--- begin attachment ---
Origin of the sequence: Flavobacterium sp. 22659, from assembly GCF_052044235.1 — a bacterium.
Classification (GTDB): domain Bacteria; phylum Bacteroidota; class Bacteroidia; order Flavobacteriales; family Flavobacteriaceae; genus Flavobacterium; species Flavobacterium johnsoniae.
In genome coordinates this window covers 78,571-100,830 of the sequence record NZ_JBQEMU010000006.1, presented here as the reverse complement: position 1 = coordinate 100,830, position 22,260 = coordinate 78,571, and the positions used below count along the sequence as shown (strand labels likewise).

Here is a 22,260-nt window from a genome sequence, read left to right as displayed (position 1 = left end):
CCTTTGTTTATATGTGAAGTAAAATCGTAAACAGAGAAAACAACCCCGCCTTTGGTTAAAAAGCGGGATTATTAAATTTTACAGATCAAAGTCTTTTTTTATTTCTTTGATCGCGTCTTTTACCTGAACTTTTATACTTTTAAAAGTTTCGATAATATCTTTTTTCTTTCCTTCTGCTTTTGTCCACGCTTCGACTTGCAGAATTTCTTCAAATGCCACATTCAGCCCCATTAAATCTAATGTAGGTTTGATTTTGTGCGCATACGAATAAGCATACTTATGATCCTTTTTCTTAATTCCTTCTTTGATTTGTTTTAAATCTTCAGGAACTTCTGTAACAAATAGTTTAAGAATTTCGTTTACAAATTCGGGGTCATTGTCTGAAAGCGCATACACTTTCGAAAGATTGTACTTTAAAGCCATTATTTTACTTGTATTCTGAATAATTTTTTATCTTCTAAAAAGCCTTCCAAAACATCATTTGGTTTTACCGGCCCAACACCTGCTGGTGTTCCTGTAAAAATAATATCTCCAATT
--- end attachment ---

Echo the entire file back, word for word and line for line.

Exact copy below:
Origin of the sequence: Flavobacterium sp. 22659, from assembly GCF_052044235.1 — a bacterium.
Classification (GTDB): domain Bacteria; phylum Bacteroidota; class Bacteroidia; order Flavobacteriales; family Flavobacteriaceae; genus Flavobacterium; species Flavobacterium johnsoniae.
In genome coordinates this window covers 78,571-100,830 of the sequence record NZ_JBQEMU010000006.1, presented here as the reverse complement: position 1 = coordinate 100,830, position 22,260 = coordinate 78,571, and the positions used below count along the sequence as shown (strand labels likewise).

Here is a 22,260-nt window from a genome sequence, read left to right as displayed (position 1 = left end):
CCTTTGTTTATATGTGAAGTAAAATCGTAAACAGAGAAAACAACCCCGCCTTTGGTTAAAAAGCGGGATTATTAAATTTTACAGATCAAAGTCTTTTTTTATTTCTTTGATCGCGTCTTTTACCTGAACTTTTATACTTTTAAAAGTTTCGATAATATCTTTTTTCTTTCCTTCTGCTTTTGTCCACGCTTCGACTTGCAGAATTTCTTCAAATGCCACATTCAGCCCCATTAAATCTAATGTAGGTTTGATTTTGTGCGCATACGAATAAGCATACTTATGATCCTTTTTCTTAATTCCTTCTTTGATTTGTTTTAAATCTTCAGGAACTTCTGTAACAAATAGTTTAAGAATTTCGTTTACAAATTCGGGGTCATTGTCTGAAAGCGCATACACTTTCGAAAGATTGTACTTTAAAGCCATTATTTTACTTGTATTCTGAATAATTTTTTATCTTCTAAAAAGCCTTCCAAAACATCATTTGGTTTTACCGGCCCAACACCTGCTGGTGTTCCTGTAAAAATAATATCTCCAATT